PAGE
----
Our initial scan did not identify published systematic reviews on workplace interventions for veterans or reviews that included national demonstrations for Social Security disability beneficiaries. To address this issue, we also included four reports that describe research on Social Security RTW demonstrations and Veterans Health Administration programs.
D. Identify Studies for Inclusion in the Review
We used a tiered-inclusion process to prioritize the most rigorous research available for each study group. We first selected systematic literature reviews to focus on the most rigorous research and take advantage of work already completed, then included RCTs, QEDs, and pre-post test designs. Our inclusion criteria for each subgroup varied according to the rigor of the literature base. For example, given the robust literature on SE, we primarily included systematic reviews, whereas for the newer area of FE research, we included a mix of RCTs, QEDs, and pre-post test designs. The number of studies included in the review is shown in the right column of Table A.1.
The review on evidence of employment programs for people with other disabilities included only systematic reviews. The review team double-checked each other's decisions about whether each study met the criteria listed above. If both agreed that the criteria were fulfilled, a librarian obtained the study's full text. Full-text articles underwent further assessment for inclusion, based on the germaneness of their subject matter. Reviews were included if they centered primarily on employment supports and services for people with physical, sensory, developmental, or intellectual disabilities, and if the outcomes of interest included employment. We included 15 studies in the review.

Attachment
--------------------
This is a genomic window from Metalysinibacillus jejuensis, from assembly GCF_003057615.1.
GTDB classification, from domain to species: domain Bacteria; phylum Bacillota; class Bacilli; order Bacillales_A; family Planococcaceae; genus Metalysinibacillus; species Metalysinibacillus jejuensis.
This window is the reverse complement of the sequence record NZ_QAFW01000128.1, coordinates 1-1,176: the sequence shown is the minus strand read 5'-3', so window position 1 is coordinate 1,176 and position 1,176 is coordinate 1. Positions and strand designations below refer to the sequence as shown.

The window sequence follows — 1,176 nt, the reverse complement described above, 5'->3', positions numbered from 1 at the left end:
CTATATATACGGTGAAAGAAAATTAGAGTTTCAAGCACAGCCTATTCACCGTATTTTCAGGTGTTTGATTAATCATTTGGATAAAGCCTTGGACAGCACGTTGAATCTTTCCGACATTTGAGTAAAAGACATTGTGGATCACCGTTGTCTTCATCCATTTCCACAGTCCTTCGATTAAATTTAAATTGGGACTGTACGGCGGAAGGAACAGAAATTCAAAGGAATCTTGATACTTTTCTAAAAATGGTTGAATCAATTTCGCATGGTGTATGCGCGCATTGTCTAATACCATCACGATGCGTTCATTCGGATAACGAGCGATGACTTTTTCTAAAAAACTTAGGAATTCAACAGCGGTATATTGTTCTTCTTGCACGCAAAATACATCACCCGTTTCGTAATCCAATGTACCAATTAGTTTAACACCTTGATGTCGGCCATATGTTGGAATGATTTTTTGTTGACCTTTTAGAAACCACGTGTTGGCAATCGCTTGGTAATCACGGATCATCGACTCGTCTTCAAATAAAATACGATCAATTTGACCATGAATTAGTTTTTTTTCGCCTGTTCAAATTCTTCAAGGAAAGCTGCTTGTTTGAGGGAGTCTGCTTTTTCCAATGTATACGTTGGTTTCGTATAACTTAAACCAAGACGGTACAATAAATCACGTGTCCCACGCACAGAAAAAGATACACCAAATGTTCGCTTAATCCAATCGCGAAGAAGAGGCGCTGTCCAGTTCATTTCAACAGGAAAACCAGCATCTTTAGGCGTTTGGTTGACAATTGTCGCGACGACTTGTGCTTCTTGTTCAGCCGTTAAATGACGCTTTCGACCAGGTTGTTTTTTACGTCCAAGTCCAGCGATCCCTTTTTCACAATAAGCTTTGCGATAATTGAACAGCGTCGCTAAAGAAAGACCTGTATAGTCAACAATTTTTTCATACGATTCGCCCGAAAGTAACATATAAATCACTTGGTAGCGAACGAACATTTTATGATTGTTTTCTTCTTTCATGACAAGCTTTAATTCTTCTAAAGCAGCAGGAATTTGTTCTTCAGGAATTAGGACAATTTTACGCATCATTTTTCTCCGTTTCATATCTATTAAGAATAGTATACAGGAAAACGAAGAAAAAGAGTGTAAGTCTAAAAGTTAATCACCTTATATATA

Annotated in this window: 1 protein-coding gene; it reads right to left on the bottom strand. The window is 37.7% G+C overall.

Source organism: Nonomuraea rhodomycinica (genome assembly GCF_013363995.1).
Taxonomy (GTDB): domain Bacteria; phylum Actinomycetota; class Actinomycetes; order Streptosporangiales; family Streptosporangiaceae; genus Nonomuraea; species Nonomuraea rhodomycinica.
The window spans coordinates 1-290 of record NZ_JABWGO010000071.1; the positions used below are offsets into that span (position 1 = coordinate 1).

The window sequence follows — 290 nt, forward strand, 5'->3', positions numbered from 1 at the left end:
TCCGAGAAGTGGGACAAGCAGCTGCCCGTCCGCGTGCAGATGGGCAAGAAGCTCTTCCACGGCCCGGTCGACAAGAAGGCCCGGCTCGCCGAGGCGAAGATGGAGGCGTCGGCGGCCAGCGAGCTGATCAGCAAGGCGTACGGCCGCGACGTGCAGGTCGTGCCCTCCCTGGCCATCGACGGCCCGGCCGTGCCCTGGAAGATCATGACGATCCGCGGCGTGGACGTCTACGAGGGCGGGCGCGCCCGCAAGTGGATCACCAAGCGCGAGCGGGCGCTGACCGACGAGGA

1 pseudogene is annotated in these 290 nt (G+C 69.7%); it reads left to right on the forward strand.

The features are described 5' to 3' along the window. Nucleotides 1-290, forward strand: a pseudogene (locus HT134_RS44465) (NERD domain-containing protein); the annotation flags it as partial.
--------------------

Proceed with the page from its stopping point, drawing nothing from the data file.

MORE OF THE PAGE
E. Summarizing Relevant Articles
After identifying articles for inclusion, we summarized each one in separate tables for each study group in order to consistently track key information. Each table included study identifiers, study description, research methodology, study population, sample size, results, and limitations. Simplified versions of these tables appear in Appendix A.